In the days immediately after the attack, the physical signs were still all around. The air was hazy and smelled bad. Each day Boulevard East was a parade of ambulances and other emergency vehicles from many neighboring states, and even some from cities that were far away. Boulevard East is always filled with tourists who want to take pictures of the Manhattan skyline, but there were even more after 9/11. For several weeks Mario worked in Brooklyn until their office was able to reopen in lower Manhattan. Once he went back to working there, his commute was changed since the PATH train to the World Trade Center was no more. His company was one of many that set up a shuttle bus, so instead of taking the train from Hoboken to NY each day, he now took a shuttle (at least it was free!)
Luckily we didn’t have friends or family who died that day, but we knew many people who did lose loved ones. Since Mario worked in the financial industry, they had many clients in the World Trade Center. The week after the attack, I was looking through my wallet and found a business card I had received from a manager at Windows on the World (the restaurant at the top of the WTC) when we had visited earlier in the summer. I knew I could have checked online to see if she was among the fatalities, but I just couldn’t bring myself to do it. Unfortunately, just now as I was writing this post, I pulled up Windows on the World in Wikipedia and learned she was acting manager at the time of the attack. …..and now I have to cry onto my keyboard.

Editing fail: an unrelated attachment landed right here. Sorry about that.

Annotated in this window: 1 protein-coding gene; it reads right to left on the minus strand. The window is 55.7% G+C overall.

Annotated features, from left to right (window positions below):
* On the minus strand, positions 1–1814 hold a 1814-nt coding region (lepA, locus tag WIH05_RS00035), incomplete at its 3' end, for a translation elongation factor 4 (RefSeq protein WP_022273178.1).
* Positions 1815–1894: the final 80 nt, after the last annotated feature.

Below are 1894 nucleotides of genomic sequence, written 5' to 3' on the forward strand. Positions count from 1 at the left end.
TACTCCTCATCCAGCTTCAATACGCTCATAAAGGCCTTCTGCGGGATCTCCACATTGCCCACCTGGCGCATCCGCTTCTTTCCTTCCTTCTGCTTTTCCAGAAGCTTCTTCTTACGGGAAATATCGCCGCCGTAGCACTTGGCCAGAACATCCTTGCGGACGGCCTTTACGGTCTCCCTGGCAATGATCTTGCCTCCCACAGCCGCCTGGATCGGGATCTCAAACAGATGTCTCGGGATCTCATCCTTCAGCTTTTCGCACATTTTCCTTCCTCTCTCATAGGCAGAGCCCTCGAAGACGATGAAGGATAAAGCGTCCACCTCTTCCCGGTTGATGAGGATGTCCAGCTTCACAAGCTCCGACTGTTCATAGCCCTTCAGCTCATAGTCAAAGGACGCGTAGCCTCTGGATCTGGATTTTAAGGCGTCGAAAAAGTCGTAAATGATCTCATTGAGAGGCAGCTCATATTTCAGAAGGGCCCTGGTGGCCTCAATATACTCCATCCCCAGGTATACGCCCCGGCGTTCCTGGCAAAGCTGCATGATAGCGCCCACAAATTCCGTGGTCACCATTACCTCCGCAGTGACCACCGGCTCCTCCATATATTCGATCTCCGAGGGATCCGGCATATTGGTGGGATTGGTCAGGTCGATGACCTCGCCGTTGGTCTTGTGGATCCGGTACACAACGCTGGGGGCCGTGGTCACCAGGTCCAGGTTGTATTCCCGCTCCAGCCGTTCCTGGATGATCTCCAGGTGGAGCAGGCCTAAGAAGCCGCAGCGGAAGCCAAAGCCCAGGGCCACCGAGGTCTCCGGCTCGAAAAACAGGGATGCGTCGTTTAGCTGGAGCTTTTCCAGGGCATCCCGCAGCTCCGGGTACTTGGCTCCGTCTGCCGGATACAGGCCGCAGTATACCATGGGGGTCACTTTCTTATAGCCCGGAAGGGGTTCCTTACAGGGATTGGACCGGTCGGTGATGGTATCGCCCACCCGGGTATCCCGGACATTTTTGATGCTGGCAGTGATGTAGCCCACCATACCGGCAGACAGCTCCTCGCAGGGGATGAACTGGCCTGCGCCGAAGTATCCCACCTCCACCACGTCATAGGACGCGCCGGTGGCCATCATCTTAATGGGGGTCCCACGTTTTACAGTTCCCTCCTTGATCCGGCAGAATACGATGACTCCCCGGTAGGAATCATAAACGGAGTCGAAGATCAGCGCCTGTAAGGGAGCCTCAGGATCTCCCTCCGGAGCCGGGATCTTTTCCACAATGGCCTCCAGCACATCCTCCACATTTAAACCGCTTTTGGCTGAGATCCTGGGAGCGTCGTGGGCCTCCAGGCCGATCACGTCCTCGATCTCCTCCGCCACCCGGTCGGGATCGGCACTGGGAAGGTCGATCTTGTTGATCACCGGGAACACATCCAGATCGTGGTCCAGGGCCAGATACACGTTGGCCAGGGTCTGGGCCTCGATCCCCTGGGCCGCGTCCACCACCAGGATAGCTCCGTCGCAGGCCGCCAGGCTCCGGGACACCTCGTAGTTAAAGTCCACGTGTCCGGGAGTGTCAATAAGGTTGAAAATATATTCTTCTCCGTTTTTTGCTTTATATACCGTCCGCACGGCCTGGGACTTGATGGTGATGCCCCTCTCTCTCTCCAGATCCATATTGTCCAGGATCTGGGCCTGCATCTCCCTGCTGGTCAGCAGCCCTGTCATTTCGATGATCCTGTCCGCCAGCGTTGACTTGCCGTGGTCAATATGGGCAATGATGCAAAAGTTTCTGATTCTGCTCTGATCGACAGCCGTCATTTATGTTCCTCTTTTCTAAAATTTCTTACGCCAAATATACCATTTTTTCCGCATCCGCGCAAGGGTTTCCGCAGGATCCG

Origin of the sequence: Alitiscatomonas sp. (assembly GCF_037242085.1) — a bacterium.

As the 10th Anniversary of 9/11/11 approaches, it is my hope that people remember that day and all the individual lives that were lost, all the family members who were affected, and so many people who still live with heartache every day because of their losses.